Friday, March 10, 2006

Entrepreneurship and Insightful Advice

Is it just me or is getting advice and help on starting your own business a whole lot easier these days? Maybe I’ve just been reading quite a few insightful articles and books :) Quite a few of the points I’ve read not only apply to young entrepreneurs but could also be very useful to middle and top management in medium to large sized organizations; at the end of the day they need to achieve their goals as well, but often lose sight of strategy when dealing with the routine of mundane daily activities.

Anyway, I thought I’d share a few of these great articles with you here:

Death by Risk-Aversion at headrush.typepad.com

Ignore the strange typography style :) and the content of this article makes a lot of sense. After all, who hasn't been stuck in mediocrity during some period of their life?




So add one more skill to our career advice for young people: be willing to take risks! Perhaps more importantly, be willing to tolerate (and perhaps even encourage) risk-taking in those who are managed by you. Of course I realize that this is much easier said than done.




Do read the article, it gave me a perspective on my own management style and helped me realize that I've not taken too many risks in the past either, just because of thinking "If this fails it'll get us in a lot of trouble" and not looking at a proposed solution objectively.

Entrepreneurial Proverbs at radar.oreilly.com

A bit too long, but this article cover starting out, paying attention to the idea, choosing the right people to work with, building a product or service and most importantly, money matters.

A few of the points that stand out:

Great things are made by people who share a passion, not by those who have been talked into one -- a corollary of the last; you can spark a passion in someone, but you can't do it without some fuel to catch. Better to wait, and find the person who is already inclined to believe in your cause. You may talk someone into co-founding a company with you, but will they stick with it through ups and downs if they had to be persuaded that hard?


and this one..


Build what you know -- this is the most basic advice of idea generation: scratch an itch you have yourself. To make a great company, stop and ensure that your need is broadly felt, and that your solution is broadly applicable -- not everyone spends their life in front of a computer, remember.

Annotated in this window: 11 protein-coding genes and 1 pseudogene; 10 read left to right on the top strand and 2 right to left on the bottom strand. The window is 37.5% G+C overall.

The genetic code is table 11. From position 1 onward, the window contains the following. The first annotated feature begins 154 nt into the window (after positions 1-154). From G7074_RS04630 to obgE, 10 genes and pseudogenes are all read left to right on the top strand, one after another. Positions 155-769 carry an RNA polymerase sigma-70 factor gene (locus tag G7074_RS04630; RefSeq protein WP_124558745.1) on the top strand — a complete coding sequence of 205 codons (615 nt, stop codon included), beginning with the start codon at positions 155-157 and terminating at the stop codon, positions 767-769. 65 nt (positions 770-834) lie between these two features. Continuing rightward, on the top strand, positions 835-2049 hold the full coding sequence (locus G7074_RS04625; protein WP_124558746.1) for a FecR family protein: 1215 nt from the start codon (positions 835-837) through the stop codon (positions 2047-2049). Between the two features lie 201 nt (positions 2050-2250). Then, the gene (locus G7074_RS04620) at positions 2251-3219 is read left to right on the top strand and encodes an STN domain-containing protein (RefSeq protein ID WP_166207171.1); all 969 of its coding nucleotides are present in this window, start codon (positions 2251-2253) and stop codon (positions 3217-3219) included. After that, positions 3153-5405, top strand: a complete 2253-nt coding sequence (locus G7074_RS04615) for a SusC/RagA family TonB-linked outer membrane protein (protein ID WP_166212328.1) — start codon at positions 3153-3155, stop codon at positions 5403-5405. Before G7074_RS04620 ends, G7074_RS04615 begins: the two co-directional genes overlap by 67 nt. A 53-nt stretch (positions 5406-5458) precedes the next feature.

Even the comments in the one are great, don't forget to read them too!

Top Signals of Success for Software Entrepreneurs at onstartups.com

Also a bit long, this one highlights some of the common characteristics of successful entrepreneurs the author has encountered. My favorites:

You are a realist: You tend to look at most things objectively. You see them for what they are. You have ambitions, but not unrealistic ones. When in contentious situations, you’re usually the voice of reason. You keep things in context and tend not to over-react.


and this one:

You work hard: You’re an over-achiever. You’ve never been satisfied delivering the “minimum”. Though you understand the importance of work-life balance (you read about it in a book somewhere), you’re not frequently able to pull it off. When in a group setting where work is divided you somehow always do a disproportional amount of the work.


All of the points highlighted in the article are important, but in my opinion these two are the most.

4 comments:

Kirtan said...

Quite interesting. Thanks for the links.

Nirek said...

Hi Zubin,
"Build what you know -- this is the most basic advice of idea generation"
thats the crux of entrepreneurship. Step in first with what you know, then world is there to teach you all what is needed!
Nice article!

Noi said...

I like the diagram! Its interesting sometimes to see where we are actually at. Great blog.

Greg said...

Thanks for the post, very good advice. I'm a small business counselor with SCORE (score.org) and a marketing communications consultant. I see people in the process of launching businesses often.

Most new business owners don't know where, or how to go about, digesting the overwhelming amount of info now available. BTW, most don't know what "blog" stands for nor have they ever searched for advice on them (knowingly anyway).

I think a lot of the knowledge bloggers share is no more than "preaching to the choire." It's great advice, but I don't get the impression it is hitting the target audience as frequently as we would like.

Blog: Greg Magnus